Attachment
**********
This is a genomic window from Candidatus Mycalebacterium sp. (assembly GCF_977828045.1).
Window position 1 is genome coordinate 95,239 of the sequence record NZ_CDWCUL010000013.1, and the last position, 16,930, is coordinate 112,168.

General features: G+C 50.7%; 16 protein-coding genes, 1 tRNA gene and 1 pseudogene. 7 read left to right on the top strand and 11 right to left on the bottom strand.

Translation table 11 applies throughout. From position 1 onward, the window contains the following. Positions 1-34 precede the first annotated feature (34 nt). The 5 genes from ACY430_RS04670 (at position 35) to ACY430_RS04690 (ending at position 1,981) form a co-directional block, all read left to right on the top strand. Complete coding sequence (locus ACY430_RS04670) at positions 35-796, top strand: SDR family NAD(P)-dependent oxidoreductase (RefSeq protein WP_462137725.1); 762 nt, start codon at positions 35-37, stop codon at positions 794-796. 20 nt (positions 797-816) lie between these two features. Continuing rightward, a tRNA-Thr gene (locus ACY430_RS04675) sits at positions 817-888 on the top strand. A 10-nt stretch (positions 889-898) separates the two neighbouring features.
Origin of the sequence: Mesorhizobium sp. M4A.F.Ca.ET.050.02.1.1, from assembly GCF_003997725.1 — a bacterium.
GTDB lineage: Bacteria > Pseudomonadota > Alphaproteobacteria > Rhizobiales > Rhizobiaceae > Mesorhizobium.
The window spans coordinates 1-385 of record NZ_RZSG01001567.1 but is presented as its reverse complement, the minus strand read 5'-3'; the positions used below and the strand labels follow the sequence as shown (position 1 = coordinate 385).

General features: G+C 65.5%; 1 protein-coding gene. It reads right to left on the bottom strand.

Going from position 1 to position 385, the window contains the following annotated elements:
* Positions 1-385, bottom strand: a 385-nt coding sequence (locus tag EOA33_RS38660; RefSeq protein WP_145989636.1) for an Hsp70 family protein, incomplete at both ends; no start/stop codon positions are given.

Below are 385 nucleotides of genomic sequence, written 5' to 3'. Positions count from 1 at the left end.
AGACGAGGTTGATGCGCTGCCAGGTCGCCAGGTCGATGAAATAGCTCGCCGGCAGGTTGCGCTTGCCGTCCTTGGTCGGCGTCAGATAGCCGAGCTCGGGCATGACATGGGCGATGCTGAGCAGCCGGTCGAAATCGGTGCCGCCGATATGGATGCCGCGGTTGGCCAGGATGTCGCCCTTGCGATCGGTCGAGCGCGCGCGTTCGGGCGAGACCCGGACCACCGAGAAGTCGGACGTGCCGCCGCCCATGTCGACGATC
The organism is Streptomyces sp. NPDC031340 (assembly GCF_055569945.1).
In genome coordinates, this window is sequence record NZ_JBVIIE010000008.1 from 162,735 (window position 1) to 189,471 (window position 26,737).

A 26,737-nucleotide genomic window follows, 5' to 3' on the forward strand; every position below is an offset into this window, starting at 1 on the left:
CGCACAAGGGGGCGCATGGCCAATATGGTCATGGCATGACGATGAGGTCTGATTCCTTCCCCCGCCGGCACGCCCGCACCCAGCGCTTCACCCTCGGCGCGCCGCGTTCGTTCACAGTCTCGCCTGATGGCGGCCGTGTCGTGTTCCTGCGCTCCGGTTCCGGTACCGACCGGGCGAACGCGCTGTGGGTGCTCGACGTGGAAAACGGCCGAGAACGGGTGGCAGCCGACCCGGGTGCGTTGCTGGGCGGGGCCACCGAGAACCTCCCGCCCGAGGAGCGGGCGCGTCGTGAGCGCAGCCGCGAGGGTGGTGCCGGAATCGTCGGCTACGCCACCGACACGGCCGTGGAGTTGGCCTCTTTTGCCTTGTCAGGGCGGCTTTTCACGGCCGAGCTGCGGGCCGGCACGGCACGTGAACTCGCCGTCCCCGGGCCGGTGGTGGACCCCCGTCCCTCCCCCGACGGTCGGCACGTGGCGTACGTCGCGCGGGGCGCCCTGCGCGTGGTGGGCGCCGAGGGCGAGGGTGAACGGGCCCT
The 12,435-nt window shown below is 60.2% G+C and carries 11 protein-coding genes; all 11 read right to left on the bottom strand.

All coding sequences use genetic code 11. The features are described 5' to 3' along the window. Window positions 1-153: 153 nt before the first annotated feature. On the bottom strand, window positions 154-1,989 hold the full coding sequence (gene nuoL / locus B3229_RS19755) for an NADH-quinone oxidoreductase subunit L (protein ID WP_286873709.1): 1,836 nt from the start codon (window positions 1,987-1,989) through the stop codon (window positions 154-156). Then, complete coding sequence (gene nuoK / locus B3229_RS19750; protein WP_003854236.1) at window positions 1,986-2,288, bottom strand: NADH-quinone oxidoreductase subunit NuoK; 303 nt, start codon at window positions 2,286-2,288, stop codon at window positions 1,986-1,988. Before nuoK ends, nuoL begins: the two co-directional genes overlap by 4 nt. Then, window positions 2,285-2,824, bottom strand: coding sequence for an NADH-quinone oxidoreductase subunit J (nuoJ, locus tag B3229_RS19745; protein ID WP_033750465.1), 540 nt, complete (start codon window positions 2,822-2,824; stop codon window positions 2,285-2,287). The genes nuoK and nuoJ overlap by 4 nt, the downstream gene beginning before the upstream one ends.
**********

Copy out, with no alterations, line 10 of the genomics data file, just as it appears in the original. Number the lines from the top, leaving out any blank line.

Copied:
* Positions 1-385, bottom strand: a 385-nt coding sequence (locus tag EOA33_RS38660; RefSeq protein WP_145989636.1) for an Hsp70 family protein, incomplete at both ends; no start/stop codon positions are given.